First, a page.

public school bios

Sweet Apple 470-254-3310 Principal Andy Allison 12025 Etris Road Roswell 30075 Year Opened: 1997 Enrollment: 791 CCRPI Score: 95.6 http://fultonschools.org/es/ sweetapple/Pages/default.aspx Wilson Creek 470-254-3811 Principal Andrea Cushing 6155 Wilson Road Johns Creek 30097 Year Opened: 2004 Enrollment: 813 CCRPI Score: 97.6 http://fultonschools.org/es/ wilsoncreek/Pages/default.aspx

Haynes Bridge 470-254-7030 Principal Lauren Seidman 10665 Haynes Bridge Road Alpharetta 30022 Year Opened: 1983 Enrollment: 787 CCRPI Score: 69.1 http://school.fultonschools.org/ms/ haynesbridge/Pages/default.aspx Holcomb Bridge 470-254-5280 Principal Christopher Shearer 2700 Holcomb Bridge Road Alpharetta 30022 Year Opened: 1983 Enrollment: 759 CCRPI Score: 66.6 http://school.fultonschools.org/ms/ holcombbridge/Pages/default.aspx   Hopewell 678-254-3240 Principal Michael LeMoyne 13060 Cogburn Road Milton 30004 Year Opened: 2004 Enrollment: 1498 CCRPI Score: 90.2 http://school.fultonschools.org/ms/ hopewell/Pages/default.aspx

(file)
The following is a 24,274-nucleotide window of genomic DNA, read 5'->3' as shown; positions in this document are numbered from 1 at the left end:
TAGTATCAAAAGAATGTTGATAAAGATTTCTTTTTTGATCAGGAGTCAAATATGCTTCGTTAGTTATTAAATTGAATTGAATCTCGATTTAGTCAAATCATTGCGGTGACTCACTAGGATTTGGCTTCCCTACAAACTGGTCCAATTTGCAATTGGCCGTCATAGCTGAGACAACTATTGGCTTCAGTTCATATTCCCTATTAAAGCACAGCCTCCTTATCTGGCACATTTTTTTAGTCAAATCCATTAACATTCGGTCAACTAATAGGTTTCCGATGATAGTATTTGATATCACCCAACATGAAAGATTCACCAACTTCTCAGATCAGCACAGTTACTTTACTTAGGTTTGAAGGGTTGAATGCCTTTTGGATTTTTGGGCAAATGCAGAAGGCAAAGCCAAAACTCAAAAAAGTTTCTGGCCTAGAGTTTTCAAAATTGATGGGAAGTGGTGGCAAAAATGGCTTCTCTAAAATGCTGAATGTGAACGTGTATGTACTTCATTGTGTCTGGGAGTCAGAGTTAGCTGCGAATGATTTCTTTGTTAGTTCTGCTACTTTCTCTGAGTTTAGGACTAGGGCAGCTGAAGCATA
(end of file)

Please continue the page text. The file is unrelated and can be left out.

Taylor Road 470-254-7090 Principal Edward Williamson 5150 Taylor Road Johns Creek 30022 Year Opened: 1990 Enrollment: 1338 CCRPI Score: 86 http://school.fultonschools. org/ms/taylorroad/Pages/ default.aspx Vickery Mill 470-254-2400 Principal Adam Maroney 1201 Alpharetta Street Roswell 30075 Year Opened: 2015 Enrollment: 573 http://school.fultonschools.org/es/ vickerymill/Pages/default.aspx